What the BEPS policy essentially comes down to is that buildings must meet the target scores or face fines set at a maximum of $10 per square foot of gross floor area, capping out at $7.5 million. To avoid penalties if a building falls short, several compliance pathways exist to guide it through energy consumption reductions over time. Compliance cycles last six years, with buildings identified as non-compliant at the start of the cycle having five years to make improvements. The district uses the sixth year to access how much buildings have improved and set the updated performance standards for the next cycle.
The District of Columbia Department of Energy and Environment maintains a publicly accessible database mapping every project covered by the BEPS program and whether it is considered compliant. Third party verification of compliance data is required every three years.
While it is currently based on the Energy Star benchmarking program that was already established, the District could transition to a carbon standard in the future, as other jurisdictions have done. The policies, in all likelihood, will function a bit like computer software, requiring periodic updates and refinements.
Jurisdictions are taking unique paths to sustainability
The Inflation Reduction Act comes at a fraught time for climate advocacy, especially in the context of the U.S. Supreme Court’s recent decision restricting the EPA’s authority to regulate carbon emissions. Moving forward, it appears to be unavoidable that states and local municipalities will bear significant responsibility to address the issue. A consequence of this reality will be a high degree of variation in how individual jurisdictions craft their policies. For instance, while it was passed around the same time as Washington, D.C.’s BEPS Program, New York City’s Local Law 97 focuses much more heavily on greenhouse gas emissions.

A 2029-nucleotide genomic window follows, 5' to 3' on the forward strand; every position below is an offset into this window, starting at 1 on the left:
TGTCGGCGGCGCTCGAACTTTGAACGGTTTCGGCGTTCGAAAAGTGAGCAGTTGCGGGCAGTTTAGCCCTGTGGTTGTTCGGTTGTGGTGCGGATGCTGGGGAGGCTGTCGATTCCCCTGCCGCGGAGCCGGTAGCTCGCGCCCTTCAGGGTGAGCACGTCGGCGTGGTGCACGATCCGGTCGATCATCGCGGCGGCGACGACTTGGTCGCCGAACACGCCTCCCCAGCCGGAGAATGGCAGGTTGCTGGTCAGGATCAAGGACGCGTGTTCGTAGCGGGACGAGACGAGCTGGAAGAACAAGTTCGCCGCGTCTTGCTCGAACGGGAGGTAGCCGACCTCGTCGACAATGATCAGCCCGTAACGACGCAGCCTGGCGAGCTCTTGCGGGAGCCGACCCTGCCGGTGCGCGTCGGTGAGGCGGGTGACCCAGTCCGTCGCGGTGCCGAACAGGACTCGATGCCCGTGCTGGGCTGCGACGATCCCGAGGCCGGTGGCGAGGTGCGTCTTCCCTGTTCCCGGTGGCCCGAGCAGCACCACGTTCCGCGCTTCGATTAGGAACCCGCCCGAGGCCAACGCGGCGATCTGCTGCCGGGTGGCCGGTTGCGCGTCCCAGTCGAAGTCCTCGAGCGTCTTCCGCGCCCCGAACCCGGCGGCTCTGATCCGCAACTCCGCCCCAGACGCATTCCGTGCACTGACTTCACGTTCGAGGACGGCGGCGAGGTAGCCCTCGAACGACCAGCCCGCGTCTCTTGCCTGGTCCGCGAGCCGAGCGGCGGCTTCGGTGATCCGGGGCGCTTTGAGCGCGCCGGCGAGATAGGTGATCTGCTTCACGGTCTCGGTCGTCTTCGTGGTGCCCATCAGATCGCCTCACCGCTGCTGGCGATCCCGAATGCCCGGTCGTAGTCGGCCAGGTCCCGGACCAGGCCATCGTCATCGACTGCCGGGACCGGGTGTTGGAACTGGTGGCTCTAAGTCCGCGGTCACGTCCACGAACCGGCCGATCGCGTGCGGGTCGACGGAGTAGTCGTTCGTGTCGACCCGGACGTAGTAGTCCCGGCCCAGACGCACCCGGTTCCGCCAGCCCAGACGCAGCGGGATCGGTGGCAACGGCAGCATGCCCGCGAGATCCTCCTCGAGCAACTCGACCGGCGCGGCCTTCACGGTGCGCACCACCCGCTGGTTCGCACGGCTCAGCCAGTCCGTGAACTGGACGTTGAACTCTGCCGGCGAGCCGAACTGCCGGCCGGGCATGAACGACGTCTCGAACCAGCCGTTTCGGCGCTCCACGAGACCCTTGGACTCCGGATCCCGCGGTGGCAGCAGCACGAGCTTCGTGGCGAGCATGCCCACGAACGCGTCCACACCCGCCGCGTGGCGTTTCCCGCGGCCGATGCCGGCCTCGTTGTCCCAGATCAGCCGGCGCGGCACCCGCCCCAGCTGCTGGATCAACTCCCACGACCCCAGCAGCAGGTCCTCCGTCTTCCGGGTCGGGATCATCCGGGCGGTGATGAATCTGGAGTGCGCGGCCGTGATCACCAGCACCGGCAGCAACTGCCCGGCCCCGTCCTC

In plain terms, the policy variation means that what is considered a high-performing building in one jurisdiction may not be considered high performing in another. Until natural gas is sunset in Washington, D.C. in 2026, a renovation there could benefit from an efficient natural gas based system, whereas one in New York would not. St. Louis has enacted a policy similar to that of Washington, D.C. But our neighbor, Montgomery County, Maryland, has taken the approach of letting building owners chart their own paths to net zero carbon emissions by 2035, opening the door to notable discrepancies among buildings only a few miles from one another.
Across the United States, comparable laws are likely to go on the books soon. Bipartisan infrastructure legislation passed earlier this year sets aside $1.8 billion to help local governments develop building performance standard policies. As of January 2022, there were 33 states and local jurisdictions that had committed to passing policy targeting existing building performance by 2024. Even at this early stage, these commitments encompass one fifth of U.S. buildings.